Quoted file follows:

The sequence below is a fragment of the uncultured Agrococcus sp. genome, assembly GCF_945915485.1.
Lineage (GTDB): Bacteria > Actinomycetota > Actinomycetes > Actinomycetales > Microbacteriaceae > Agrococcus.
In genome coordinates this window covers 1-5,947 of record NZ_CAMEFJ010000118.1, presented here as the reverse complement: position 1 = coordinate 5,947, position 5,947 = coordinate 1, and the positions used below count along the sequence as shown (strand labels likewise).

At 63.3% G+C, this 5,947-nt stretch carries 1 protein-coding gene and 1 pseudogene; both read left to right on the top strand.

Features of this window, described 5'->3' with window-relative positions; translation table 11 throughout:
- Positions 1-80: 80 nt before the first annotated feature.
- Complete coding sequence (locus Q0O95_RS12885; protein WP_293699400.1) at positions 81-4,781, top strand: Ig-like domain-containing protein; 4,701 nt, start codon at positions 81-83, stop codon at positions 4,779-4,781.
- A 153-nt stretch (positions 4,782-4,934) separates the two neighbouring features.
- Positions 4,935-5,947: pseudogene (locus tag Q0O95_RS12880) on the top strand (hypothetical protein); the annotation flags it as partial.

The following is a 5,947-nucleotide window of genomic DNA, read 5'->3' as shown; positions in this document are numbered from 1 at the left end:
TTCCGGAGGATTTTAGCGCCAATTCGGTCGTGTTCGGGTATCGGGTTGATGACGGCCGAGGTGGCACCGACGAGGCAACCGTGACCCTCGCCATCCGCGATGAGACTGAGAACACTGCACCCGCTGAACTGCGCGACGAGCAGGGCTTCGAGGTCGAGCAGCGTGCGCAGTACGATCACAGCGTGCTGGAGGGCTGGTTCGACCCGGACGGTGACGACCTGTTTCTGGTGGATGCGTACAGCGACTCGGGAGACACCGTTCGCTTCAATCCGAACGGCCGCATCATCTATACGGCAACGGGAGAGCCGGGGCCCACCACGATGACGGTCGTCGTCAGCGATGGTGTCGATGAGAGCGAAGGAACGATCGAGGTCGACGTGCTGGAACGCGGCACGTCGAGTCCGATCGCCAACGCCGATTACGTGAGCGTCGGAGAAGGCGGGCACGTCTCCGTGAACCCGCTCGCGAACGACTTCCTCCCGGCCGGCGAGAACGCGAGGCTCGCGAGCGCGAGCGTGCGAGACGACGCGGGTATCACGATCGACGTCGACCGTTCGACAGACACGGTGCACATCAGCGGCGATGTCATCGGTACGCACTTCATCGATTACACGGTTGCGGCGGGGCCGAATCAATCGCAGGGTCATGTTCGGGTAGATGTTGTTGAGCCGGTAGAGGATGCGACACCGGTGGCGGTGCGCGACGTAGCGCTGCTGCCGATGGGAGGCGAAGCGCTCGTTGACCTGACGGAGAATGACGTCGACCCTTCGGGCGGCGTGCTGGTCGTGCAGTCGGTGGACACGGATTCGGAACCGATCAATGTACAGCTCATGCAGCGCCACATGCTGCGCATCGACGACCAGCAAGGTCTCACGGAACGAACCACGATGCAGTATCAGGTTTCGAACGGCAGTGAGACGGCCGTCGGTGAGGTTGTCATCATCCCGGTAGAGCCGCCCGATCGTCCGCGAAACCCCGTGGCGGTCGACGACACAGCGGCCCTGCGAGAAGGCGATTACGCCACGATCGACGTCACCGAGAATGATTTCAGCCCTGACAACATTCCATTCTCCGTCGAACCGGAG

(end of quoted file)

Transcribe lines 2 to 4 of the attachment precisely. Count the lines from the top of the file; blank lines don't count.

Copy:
Lineage (GTDB): Bacteria > Actinomycetota > Actinomycetes > Actinomycetales > Microbacteriaceae > Agrococcus.
In genome coordinates this window covers 1-5,947 of record NZ_CAMEFJ010000118.1, presented here as the reverse complement: position 1 = coordinate 5,947, position 5,947 = coordinate 1, and the positions used below count along the sequence as shown (strand labels likewise).

At 63.3% G+C, this 5,947-nt stretch carries 1 protein-coding gene and 1 pseudogene; both read left to right on the top strand.